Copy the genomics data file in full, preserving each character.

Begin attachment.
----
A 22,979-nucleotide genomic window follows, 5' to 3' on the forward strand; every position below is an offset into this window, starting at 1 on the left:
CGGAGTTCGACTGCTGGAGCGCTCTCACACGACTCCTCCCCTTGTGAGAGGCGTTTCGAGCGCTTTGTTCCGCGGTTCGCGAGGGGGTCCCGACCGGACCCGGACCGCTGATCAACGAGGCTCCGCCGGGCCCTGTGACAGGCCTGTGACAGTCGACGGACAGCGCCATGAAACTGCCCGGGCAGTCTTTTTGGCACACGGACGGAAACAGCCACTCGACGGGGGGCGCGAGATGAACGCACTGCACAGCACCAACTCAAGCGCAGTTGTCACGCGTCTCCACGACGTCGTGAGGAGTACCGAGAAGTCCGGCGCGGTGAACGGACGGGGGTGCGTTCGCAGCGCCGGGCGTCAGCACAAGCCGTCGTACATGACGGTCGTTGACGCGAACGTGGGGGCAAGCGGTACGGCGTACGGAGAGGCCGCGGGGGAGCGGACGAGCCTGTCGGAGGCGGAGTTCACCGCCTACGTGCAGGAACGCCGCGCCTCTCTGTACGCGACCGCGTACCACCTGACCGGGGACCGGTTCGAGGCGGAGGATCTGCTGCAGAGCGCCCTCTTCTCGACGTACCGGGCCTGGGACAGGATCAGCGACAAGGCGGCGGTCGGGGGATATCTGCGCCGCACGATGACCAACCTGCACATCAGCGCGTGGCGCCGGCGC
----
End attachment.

A 22,979-nucleotide genomic window follows, 5' to 3' on the forward strand; every position below is an offset into this window, starting at 1 on the left:
CGGAGTTCGACTGCTGGAGCGCTCTCACACGACTCCTCCCCTTGTGAGAGGCGTTTCGAGCGCTTTGTTCCGCGGTTCGCGAGGGGGTCCCGACCGGACCCGGACCGCTGATCAACGAGGCTCCGCCGGGCCCTGTGACAGGCCTGTGACAGTCGACGGACAGCGCCATGAAACTGCCCGGGCAGTCTTTTTGGCACACGGACGGAAACAGCCACTCGACGGGGGGCGCGAGATGAACGCACTGCACAGCACCAACTCAAGCGCAGTTGTCACGCGTCTCCACGACGTCGTGAGGAGTACCGAGAAGTCCGGCGCGGTGAACGGACGGGGGTGCGTTCGCAGCGCCGGGCGTCAGCACAAGCCGTCGTACATGACGGTCGTTGACGCGAACGTGGGGGCAAGCGGTACGGCGTACGGAGAGGCCGCGGGGGAGCGGACGAGCCTGTCGGAGGCGGAGTTCACCGCCTACGTGCAGGAACGCCGCGCCTCTCTGTACGCGACCGCGTACCACCTGACCGGGGACCGGTTCGAGGCGGAGGATCTGCTGCAGAGCGCCCTCTTCTCGACGTACCGGGCCTGGGACAGGATCAGCGACAAGGCGGCGGTCGGGGGATATCTGCGCCGCACGATGACCAACCTGCACATCAGCGCGTGGCGCCGGCGC